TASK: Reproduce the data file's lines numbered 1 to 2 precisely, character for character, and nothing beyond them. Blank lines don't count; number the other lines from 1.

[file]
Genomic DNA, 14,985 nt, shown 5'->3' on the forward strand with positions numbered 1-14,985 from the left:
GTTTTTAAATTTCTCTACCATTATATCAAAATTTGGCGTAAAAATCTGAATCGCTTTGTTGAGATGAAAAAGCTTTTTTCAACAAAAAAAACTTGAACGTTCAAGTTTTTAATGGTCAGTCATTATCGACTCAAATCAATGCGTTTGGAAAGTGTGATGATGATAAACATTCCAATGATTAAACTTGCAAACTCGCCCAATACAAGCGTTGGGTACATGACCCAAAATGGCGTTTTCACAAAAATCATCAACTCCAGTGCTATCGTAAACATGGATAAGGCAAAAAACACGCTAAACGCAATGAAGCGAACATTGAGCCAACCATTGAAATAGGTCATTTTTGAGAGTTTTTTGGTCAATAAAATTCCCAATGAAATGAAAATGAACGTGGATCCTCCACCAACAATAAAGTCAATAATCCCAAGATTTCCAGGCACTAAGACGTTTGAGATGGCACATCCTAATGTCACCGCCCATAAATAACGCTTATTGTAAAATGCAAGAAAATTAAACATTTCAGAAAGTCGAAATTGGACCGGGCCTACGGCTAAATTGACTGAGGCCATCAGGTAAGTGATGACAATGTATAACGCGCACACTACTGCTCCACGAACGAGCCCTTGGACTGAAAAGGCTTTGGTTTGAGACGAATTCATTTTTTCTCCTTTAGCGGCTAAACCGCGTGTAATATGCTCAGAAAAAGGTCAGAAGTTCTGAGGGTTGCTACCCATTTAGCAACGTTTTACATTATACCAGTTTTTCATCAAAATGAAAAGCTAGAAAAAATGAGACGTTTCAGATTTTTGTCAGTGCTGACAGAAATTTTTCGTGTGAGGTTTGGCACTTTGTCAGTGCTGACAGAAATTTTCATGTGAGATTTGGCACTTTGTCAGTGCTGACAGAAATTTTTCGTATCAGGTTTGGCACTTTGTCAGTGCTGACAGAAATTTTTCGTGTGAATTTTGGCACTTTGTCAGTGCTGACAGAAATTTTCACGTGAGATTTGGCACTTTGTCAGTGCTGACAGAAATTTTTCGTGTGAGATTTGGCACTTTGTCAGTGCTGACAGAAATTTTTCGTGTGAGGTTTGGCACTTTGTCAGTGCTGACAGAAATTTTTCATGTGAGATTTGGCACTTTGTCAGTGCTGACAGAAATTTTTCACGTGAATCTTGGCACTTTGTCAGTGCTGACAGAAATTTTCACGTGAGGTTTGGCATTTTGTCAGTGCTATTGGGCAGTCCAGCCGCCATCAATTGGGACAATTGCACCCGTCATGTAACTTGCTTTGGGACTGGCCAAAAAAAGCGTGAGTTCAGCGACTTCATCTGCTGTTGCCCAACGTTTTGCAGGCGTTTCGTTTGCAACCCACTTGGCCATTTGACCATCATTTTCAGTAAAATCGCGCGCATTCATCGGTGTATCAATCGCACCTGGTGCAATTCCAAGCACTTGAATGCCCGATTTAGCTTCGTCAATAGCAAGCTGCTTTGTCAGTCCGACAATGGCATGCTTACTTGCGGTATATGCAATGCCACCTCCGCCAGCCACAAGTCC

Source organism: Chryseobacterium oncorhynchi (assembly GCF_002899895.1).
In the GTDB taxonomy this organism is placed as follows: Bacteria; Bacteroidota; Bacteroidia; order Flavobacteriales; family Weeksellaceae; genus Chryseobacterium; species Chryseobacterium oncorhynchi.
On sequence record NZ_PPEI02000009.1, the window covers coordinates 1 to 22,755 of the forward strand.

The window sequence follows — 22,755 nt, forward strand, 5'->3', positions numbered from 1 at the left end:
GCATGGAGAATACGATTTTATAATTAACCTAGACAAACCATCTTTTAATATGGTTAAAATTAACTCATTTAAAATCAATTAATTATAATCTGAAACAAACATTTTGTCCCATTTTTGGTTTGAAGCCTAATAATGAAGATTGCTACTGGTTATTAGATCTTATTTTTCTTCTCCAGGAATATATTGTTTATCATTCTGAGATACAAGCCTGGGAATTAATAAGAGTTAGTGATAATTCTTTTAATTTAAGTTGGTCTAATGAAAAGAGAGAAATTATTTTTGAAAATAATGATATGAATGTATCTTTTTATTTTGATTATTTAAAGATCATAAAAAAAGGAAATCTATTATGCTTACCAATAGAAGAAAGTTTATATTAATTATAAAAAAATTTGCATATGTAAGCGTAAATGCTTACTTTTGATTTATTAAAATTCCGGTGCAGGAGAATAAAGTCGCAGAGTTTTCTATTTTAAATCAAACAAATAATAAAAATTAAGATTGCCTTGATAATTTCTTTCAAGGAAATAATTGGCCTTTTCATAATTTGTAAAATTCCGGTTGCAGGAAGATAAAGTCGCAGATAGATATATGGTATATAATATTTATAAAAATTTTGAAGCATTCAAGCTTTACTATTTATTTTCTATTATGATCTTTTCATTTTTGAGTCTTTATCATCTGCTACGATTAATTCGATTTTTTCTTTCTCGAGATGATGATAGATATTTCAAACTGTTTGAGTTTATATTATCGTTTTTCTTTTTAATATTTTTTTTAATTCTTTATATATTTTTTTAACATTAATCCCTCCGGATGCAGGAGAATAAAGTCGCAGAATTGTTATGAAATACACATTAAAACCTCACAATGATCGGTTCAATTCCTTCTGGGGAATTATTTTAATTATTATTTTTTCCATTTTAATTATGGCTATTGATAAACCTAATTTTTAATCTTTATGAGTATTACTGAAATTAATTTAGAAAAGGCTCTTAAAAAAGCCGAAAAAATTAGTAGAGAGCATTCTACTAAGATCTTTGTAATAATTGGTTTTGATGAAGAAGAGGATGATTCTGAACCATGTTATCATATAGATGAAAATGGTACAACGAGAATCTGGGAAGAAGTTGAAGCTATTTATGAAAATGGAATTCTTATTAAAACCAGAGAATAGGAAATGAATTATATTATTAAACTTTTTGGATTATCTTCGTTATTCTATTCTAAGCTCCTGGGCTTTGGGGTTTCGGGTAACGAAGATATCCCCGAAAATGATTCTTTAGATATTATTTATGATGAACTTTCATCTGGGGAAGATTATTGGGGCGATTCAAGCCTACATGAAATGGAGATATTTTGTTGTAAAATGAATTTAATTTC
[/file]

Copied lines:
Genomic DNA, 14,985 nt, shown 5'->3' on the forward strand with positions numbered 1-14,985 from the left:
GTTTTTAAATTTCTCTACCATTATATCAAAATTTGGCGTAAAAATCTGAATCGCTTTGTTGAGATGAAAAAGCTTTTTTCAACAAAAAAAACTTGAACGTTCAAGTTTTTAATGGTCAGTCATTATCGACTCAAATCAATGCGTTTGGAAAGTGTGATGATGATAAACATTCCAATGATTAAACTTGCAAACTCGCCCAATACAAGCGTTGGGTACATGACCCAAAATGGCGTTTTCACAAAAATCATCAACTCCAGTGCTATCGTAAACATGGATAAGGCAAAAAACACGCTAAACGCAATGAAGCGAACATTGAGCCAACCATTGAAATAGGTCATTTTTGAGAGTTTTTTGGTCAATAAAATTCCCAATGAAATGAAAATGAACGTGGATCCTCCACCAACAATAAAGTCAATAATCCCAAGATTTCCAGGCACTAAGACGTTTGAGATGGCACATCCTAATGTCACCGCCCATAAATAACGCTTATTGTAAAATGCAAGAAAATTAAACATTTCAGAAAGTCGAAATTGGACCGGGCCTACGGCTAAATTGACTGAGGCCATCAGGTAAGTGATGACAATGTATAACGCGCACACTACTGCTCCACGAACGAGCCCTTGGACTGAAAAGGCTTTGGTTTGAGACGAATTCATTTTTTCTCCTTTAGCGGCTAAACCGCGTGTAATATGCTCAGAAAAAGGTCAGAAGTTCTGAGGGTTGCTACCCATTTAGCAACGTTTTACATTATACCAGTTTTTCATCAAAATGAAAAGCTAGAAAAAATGAGACGTTTCAGATTTTTGTCAGTGCTGACAGAAATTTTTCGTGTGAGGTTTGGCACTTTGTCAGTGCTGACAGAAATTTTCATGTGAGATTTGGCACTTTGTCAGTGCTGACAGAAATTTTTCGTATCAGGTTTGGCACTTTGTCAGTGCTGACAGAAATTTTTCGTGTGAATTTTGGCACTTTGTCAGTGCTGACAGAAATTTTCACGTGAGATTTGGCACTTTGTCAGTGCTGACAGAAATTTTTCGTGTGAGATTTGGCACTTTGTCAGTGCTGACAGAAATTTTTCGTGTGAGGTTTGGCACTTTGTCAGTGCTGACAGAAATTTTTCATGTGAGATTTGGCACTTTGTCAGTGCTGACAGAAATTTTTCACGTGAATCTTGGCACTTTGTCAGTGCTGACAGAAATTTTCACGTGAGGTTTGGCATTTTGTCAGTGCTATTGGGCAGTCCAGCCGCCATCAATTGGGACAATTGCACCCGTCATGTAACTTGCTTTGGGACTGGCCAAAAAAAGCGTGAGTTCAGCGACTTCATCTGCTGTTGCCCAACGTTTTGCAGGCGTTTCGTTTGCAACCCACTTGGCCATTTGACCATCATTTTCAGTAAAATCGCGCGCATTCATCGGTGTATCAATCGCACCTGGTGCAATTCCAAGCACTTGAATGCCCGATTTAGCTTCGTCAATAGCAAGCTGCTTTGTCAGTCCGACAATGGCATGCTTACTTGCGGTATATGCAATGCCACCTCCGCCAGCCACAAGTCC